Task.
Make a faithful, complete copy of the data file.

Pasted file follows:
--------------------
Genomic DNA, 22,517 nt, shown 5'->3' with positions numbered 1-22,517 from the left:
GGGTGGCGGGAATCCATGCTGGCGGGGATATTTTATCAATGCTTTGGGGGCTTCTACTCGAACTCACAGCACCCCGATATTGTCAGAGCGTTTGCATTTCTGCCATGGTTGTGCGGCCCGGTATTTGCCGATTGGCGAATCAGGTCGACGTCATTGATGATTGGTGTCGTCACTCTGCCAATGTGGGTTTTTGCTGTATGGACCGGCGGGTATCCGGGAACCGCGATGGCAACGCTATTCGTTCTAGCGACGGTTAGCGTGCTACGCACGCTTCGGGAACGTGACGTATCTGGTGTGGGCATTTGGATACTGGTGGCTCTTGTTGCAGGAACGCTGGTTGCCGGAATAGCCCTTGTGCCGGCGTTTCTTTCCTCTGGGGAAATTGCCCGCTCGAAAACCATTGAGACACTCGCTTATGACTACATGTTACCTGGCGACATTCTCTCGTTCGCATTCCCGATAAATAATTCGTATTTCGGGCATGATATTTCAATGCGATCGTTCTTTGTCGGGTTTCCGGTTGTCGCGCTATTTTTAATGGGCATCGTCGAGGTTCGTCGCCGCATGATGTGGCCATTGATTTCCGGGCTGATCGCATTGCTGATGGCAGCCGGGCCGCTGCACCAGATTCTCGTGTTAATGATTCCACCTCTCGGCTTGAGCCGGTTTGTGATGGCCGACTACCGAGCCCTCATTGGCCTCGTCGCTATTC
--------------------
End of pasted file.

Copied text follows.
Genomic DNA, 22,517 nt, shown 5'->3' with positions numbered 1-22,517 from the left:
GGGTGGCGGGAATCCATGCTGGCGGGGATATTTTATCAATGCTTTGGGGGCTTCTACTCGAACTCACAGCACCCCGATATTGTCAGAGCGTTTGCATTTCTGCCATGGTTGTGCGGCCCGGTATTTGCCGATTGGCGAATCAGGTCGACGTCATTGATGATTGGTGTCGTCACTCTGCCAATGTGGGTTTTTGCTGTATGGACCGGCGGGTATCCGGGAACCGCGATGGCAACGCTATTCGTTCTAGCGACGGTTAGCGTGCTACGCACGCTTCGGGAACGTGACGTATCTGGTGTGGGCATTTGGATACTGGTGGCTCTTGTTGCAGGAACGCTGGTTGCCGGAATAGCCCTTGTGCCGGCGTTTCTTTCCTCTGGGGAAATTGCCCGCTCGAAAACCATTGAGACACTCGCTTATGACTACATGTTACCTGGCGACATTCTCTCGTTCGCATTCCCGATAAATAATTCGTATTTCGGGCATGATATTTCAATGCGATCGTTCTTTGTCGGGTTTCCGGTTGTCGCGCTATTTTTAATGGGCATCGTCGAGGTTCGTCGCCGCATGATGTGGCCATTGATTTCCGGGCTGATCGCATTGCTGATGGCAGCCGGGCCGCTGCACCAGATTCTCGTGTTAATGATTCCACCTCTCGGCTTGAGCCGGTTTGTGATGGCCGACTACCGAGCCCTCATTGGCCTCGTCGCTATTC